What Happens to Bad 911 Operators?
Since we were children, we were taught to call 911 in case of an emergency. Indeed, these three numbers have saved thousands of lives over the years.
On the flip side of the coin, many lives have been lost too because of its failure to respond on time. Most of these mishaps people blame on bad operators.
Complaints about rudeness and premature disconnection of calls hound the system. Some operators seem to just have no idea of the gravity of their job. Either that or they just don’t care.
In 2018, victims of these bad 911 operators got their vindication – of sorts. A 911 operator was arrested for hanging up on thousands of emergency calls during her shift.
The Case of Crenshanda Williams
44-year old Crenshanda Williams worked for about a year and a half in Houston Emergency Center. She was hired on July 7, 2014.
During this stint, she received thousands of calls that lasted no more than 20 seconds. A routine monthly audit of the center’s 911 calls found out that it was she who disconnected those calls. Furthermore, it was uncovered that her actions were intentional.
When a security guard called in to report reckless driving on a highway, he only had time to say a few words before Williams hung up on him. She was afterward recorded saying “ain’t nobody got time for this, for real.”
One of the calls she disconnected cost a life. A man named Hua Li called in a robbery incident he witnessed while buying lottery tickets. It took him three calls before help arrived.
The first call was immediately hung up on by Williams. When he called a second time, she didn’t even let him elaborate the emergency situation. She can even be heard sighing before disconnecting the call. The third call was taken by a different operator who dispatched responders. By then, it was too late. The store owner had already died from gunshot wounds.
Another man, Buster Pendley, called 911 when his wife lost consciousness. Williams said “Ok” and then hung up. Fortunately, his second call was taken by another operator and an ambulance was dispatched. His wife survived the incident.
Williams admitted to the allegations saying she hung up on calls when she didn’t feel like talking to anyone. In her defense, her lawyer claimed that she is going through a crisis in her life. This failed to elicit sympathy from the jury.
The judge found her guilty of interfering with emergency telephone calls. Her sentence includes 10 days of jail time, community service and 18 months of probation.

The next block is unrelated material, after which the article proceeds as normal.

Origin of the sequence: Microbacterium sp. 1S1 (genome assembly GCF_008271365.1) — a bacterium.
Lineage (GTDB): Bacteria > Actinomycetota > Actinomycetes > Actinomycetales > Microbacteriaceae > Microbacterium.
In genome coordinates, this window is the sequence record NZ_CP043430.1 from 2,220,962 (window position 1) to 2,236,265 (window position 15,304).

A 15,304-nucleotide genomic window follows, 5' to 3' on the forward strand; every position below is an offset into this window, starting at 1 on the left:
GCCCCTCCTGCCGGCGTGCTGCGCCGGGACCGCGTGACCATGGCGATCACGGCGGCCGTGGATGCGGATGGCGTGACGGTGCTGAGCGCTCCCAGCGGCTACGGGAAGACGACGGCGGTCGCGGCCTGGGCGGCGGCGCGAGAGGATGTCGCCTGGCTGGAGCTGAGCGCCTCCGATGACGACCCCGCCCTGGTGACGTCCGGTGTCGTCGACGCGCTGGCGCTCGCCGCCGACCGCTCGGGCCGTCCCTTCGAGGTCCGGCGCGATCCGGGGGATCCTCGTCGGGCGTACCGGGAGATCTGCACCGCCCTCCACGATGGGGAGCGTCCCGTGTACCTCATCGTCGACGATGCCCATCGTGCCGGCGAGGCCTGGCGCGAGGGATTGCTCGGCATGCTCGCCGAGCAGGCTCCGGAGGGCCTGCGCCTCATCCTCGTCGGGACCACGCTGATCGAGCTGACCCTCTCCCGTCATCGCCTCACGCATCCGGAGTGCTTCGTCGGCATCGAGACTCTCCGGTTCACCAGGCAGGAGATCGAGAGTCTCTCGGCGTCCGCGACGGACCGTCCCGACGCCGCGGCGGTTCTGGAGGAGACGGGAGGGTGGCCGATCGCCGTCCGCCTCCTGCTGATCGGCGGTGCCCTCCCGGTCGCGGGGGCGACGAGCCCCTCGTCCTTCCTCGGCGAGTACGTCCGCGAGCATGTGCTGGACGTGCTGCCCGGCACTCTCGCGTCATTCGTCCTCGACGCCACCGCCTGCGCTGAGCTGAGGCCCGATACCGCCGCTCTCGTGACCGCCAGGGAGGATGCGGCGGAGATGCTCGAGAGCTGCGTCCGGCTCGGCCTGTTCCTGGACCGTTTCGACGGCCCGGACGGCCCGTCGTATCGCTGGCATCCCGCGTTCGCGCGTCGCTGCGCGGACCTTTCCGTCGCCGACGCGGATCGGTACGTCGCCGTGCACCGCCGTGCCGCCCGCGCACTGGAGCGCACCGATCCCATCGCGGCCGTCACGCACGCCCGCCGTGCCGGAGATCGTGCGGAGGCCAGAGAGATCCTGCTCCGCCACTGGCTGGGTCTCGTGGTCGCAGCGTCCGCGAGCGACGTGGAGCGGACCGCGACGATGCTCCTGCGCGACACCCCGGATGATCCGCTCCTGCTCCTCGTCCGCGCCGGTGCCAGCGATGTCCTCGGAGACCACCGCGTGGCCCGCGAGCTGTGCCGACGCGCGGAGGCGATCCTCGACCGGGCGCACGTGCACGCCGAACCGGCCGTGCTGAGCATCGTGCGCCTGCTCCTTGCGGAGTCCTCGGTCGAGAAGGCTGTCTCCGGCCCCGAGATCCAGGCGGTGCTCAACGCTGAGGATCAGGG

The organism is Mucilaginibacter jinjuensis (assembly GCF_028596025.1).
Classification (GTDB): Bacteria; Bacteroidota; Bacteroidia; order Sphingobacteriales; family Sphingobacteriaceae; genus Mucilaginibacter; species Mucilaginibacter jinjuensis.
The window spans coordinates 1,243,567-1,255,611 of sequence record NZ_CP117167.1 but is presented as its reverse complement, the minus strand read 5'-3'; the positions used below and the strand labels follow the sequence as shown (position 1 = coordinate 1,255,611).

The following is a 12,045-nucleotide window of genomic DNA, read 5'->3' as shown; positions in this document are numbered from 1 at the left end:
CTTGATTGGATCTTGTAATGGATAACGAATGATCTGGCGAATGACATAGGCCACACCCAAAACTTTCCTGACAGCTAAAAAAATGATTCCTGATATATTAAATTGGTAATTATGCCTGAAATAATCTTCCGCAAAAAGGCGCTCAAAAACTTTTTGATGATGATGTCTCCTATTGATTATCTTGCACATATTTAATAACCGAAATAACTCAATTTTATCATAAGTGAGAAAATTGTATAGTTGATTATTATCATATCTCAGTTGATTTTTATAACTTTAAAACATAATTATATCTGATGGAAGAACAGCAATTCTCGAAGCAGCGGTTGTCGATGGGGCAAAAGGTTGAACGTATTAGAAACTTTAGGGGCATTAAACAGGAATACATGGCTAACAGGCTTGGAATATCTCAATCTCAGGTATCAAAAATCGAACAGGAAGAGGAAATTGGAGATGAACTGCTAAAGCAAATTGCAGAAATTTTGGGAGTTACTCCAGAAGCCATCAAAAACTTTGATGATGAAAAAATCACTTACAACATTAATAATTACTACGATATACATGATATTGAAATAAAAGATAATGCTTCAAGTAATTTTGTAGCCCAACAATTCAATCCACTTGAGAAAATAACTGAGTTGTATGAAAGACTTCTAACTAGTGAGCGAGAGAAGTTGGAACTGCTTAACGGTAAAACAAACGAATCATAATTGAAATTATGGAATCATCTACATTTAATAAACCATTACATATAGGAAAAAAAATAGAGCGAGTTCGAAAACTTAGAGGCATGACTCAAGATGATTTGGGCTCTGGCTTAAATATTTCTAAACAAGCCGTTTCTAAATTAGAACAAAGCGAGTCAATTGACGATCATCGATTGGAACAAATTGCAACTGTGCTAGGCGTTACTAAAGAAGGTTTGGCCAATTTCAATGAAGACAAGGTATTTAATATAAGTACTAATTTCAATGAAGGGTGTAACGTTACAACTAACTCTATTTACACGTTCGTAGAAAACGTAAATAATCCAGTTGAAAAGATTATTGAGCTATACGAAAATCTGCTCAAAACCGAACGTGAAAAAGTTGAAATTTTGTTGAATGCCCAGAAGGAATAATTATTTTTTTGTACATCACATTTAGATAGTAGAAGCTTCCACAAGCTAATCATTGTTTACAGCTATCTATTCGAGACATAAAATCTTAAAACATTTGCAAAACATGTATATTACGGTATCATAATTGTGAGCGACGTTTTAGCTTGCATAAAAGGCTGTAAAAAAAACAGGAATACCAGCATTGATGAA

Reforms on Houston 911 System
With Williams’ indictment, her manager and supervisor also got disciplinary actions. They’ve been put on probation for a year.
The Houston Emergency Center administration also said they now do strict monitoring for call takers. It’s specifically targeted to operators with a significant number of “short calls”.
HEC Administration Manager Joe Laud claimed that they are confident in their abilities as call takers. He added that their employees have the desire to help people thus making them a great fit for the job.
Punishment for Bad 911 Operators
We’ve frequently heard about people being punished for making prank calls to 911. But what about 911 operators who are rude and irresponsible? Is there anything done to discipline them?
Except for Creshanda Williams, many of these rude operators were only handed out light disciplinary actions.
In 1994, a mishandled 911 call led to the death of a teenage boy named Eddie Polec. Eleven operators were identified to have taken the emergency calls the night of the incident. Of them, three got suspended without pay for a month. The other three got transferred while one was referred to a disciplinary board for a hearing. The rest didn’t receive any sort of disciplinary action.
A Cleveland police dispatcher who got caught sleeping on the job twice and even heard snoring on the phone only got 6 days of suspension. An operator who laughed at a man calling to report that his girlfriend caught fire was let off pretty easy. The sheriff even defended her saying that her actions did not affect the speed of the emergency response.
About The Author
Judy Ponio is a firm believer in the power of sharing knowledge. Having extensive experience in the prison industry, she wants to share what she knows with the world. Judy also loves to write about political and legal topics.